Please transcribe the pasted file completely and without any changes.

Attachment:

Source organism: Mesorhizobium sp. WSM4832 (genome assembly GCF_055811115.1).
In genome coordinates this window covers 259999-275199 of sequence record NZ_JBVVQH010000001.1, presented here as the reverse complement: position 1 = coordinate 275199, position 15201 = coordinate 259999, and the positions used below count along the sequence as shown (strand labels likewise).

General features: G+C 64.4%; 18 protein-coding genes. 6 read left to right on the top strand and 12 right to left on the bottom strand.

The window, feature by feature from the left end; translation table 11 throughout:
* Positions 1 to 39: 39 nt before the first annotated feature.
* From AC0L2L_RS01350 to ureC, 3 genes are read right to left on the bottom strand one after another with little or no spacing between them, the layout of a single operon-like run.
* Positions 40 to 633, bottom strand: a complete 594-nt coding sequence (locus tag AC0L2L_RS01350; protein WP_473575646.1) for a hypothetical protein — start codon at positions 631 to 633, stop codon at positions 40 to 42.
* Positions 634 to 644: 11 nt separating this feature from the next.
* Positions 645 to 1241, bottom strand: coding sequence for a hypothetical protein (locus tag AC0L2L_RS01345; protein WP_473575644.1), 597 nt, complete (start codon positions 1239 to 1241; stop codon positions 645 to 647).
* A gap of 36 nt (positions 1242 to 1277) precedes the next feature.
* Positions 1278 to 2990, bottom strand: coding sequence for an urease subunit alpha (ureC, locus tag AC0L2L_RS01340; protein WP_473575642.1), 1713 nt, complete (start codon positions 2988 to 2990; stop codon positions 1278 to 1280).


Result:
Source organism: Mesorhizobium sp. WSM4832 (genome assembly GCF_055811115.1).
In genome coordinates this window covers 259999-275199 of sequence record NZ_JBVVQH010000001.1, presented here as the reverse complement: position 1 = coordinate 275199, position 15201 = coordinate 259999, and the positions used below count along the sequence as shown (strand labels likewise).

General features: G+C 64.4%; 18 protein-coding genes. 6 read left to right on the top strand and 12 right to left on the bottom strand.

The window, feature by feature from the left end; translation table 11 throughout:
* Positions 1 to 39: 39 nt before the first annotated feature.
* From AC0L2L_RS01350 to ureC, 3 genes are read right to left on the bottom strand one after another with little or no spacing between them, the layout of a single operon-like run.
* Positions 40 to 633, bottom strand: a complete 594-nt coding sequence (locus tag AC0L2L_RS01350; protein WP_473575646.1) for a hypothetical protein — start codon at positions 631 to 633, stop codon at positions 40 to 42.
* Positions 634 to 644: 11 nt separating this feature from the next.
* Positions 645 to 1241, bottom strand: coding sequence for a hypothetical protein (locus tag AC0L2L_RS01345; protein WP_473575644.1), 597 nt, complete (start codon positions 1239 to 1241; stop codon positions 645 to 647).
* A gap of 36 nt (positions 1242 to 1277) precedes the next feature.
* Positions 1278 to 2990, bottom strand: coding sequence for an urease subunit alpha (ureC, locus tag AC0L2L_RS01340; protein WP_473575642.1), 1713 nt, complete (start codon positions 2988 to 2990; stop codon positions 1278 to 1280).